This, combined with the rapid and heavy seed fall after fire almost always then results in the initiation of an even aged eucalypt stand. Seedling growth is rapid but seed production does not apparently begin until the stand is approximately 15 - 20 years old. As the species relies on the current seed crop (and not seed stored in the soil as is the case with some legumes) these stands of young trees (up to 20 years) are very vulnerable.

.... One year later..

Flowering After Fire

Many plants have been observed to flower prolifically a year or two after fire. Perhaps one of the clearest fire/flower relationships can be seen in the grass trees (Xanthorrhoea sp.) Without fire, sparse flowering may occur over a period of several years. Fire brings an otherwise unseen abundance. Without it, once again sparseness. Along the ridge tops this November, upthrusts of the pale yellow, nectar laden inflorescences are beacons to bees and small butterflies. At Walls Lookout (off Bell's Line of Road, west of the turnoff to Mt. Banks) an aged one cleaves to the rock face with twin spears framing the Grose Gorge.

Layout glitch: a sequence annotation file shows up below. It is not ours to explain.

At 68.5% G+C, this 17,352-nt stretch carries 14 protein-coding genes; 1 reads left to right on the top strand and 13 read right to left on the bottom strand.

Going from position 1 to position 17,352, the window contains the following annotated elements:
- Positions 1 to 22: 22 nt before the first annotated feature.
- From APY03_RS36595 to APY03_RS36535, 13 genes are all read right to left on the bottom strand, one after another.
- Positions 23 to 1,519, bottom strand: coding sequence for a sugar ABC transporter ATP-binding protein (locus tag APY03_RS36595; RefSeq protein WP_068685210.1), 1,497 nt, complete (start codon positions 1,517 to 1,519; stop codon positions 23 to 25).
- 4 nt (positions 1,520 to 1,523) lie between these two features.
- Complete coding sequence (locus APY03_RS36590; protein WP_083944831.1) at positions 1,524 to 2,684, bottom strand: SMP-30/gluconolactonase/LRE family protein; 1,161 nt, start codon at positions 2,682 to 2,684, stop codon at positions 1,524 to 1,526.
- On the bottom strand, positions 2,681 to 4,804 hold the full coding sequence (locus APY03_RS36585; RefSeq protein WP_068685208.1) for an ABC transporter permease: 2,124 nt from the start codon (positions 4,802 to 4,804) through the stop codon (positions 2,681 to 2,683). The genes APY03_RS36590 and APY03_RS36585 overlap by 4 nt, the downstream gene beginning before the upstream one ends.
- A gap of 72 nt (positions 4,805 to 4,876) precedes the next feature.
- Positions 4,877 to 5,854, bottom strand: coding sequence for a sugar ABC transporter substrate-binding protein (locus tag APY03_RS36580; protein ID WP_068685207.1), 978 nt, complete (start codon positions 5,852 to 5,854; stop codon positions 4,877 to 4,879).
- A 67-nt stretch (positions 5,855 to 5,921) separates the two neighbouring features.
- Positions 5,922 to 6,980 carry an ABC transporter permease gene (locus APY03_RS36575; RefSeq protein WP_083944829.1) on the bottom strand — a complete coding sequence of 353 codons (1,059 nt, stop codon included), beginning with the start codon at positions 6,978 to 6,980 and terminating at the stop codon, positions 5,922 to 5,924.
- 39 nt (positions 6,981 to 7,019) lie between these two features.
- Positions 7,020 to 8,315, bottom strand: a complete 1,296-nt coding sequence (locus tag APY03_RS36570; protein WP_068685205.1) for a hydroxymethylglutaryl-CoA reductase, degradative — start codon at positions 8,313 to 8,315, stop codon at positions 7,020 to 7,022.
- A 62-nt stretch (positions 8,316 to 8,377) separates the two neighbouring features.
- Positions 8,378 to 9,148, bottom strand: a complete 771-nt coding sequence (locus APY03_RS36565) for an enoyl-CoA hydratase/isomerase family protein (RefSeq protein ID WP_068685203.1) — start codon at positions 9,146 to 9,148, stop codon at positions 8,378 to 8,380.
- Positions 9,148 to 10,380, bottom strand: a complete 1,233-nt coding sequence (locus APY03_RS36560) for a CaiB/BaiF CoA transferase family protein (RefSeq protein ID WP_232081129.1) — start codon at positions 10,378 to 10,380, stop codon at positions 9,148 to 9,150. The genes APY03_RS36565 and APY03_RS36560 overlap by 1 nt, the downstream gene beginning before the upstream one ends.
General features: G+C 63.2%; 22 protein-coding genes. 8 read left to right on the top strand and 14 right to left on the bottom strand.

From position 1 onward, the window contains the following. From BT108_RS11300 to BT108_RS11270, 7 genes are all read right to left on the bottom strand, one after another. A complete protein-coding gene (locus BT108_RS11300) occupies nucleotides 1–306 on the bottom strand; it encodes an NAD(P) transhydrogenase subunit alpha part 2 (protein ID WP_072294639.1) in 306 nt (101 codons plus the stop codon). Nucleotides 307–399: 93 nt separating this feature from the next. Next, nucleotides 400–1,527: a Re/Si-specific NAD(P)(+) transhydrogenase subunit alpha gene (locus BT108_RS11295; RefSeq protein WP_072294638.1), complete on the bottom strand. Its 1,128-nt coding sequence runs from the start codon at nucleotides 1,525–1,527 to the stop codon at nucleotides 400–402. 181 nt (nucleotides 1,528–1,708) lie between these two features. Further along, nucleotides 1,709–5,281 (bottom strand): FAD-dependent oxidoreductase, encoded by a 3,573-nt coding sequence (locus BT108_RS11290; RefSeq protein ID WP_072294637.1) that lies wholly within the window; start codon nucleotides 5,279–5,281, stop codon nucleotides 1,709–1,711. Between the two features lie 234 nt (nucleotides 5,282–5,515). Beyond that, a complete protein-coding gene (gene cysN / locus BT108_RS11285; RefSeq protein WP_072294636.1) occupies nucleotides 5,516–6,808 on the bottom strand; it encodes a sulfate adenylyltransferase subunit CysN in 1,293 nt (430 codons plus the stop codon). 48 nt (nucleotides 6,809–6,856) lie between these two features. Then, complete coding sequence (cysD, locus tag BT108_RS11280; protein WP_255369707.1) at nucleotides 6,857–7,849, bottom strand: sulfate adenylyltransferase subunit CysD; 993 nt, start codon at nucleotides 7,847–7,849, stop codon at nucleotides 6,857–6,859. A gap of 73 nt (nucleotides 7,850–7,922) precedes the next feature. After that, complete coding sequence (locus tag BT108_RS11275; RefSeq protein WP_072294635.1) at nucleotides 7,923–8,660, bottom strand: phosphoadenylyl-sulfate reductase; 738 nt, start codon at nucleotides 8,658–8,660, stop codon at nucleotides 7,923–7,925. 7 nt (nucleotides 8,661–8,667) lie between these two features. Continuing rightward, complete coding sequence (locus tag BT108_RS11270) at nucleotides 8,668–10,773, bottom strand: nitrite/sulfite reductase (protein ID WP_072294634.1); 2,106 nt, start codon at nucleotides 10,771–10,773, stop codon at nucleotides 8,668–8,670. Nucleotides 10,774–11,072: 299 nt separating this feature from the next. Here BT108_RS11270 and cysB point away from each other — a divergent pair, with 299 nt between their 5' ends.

Grass Trees (Xanthorrhoea sp.)

The cumbersome word Xanthorrhoea alludes to the resin that flows from the stem of the plant. (Greek xanthos - yellow; rheo - to flow).

This resin has been tested for picric acid (used in the manufacture of explosives).

   Xanthorrhoea sp.

These distinctive, slow growing trees are a familiar sight all over the Blue Mountains, their blackened trunks testifying to their ability to survive fire.

This is largely due to the fact that while their grass-like leaf crowns burn readily, their tightly packed leaf bases will not. Thus the stem and apex of most mature plants survive a fire and quickly regenerate the crown.

Fire also acts as an actual flowering stimulus7. Factors involved here include: leaf removal, seasonal influence and the effects of ethylene gas produced during the fire. (Ethylene is the gas used to ripen fruit. It is given off in infinitesimal amounts by ripe apples. Hence the homespun advice to bag unripe fruit with a ripe apple.)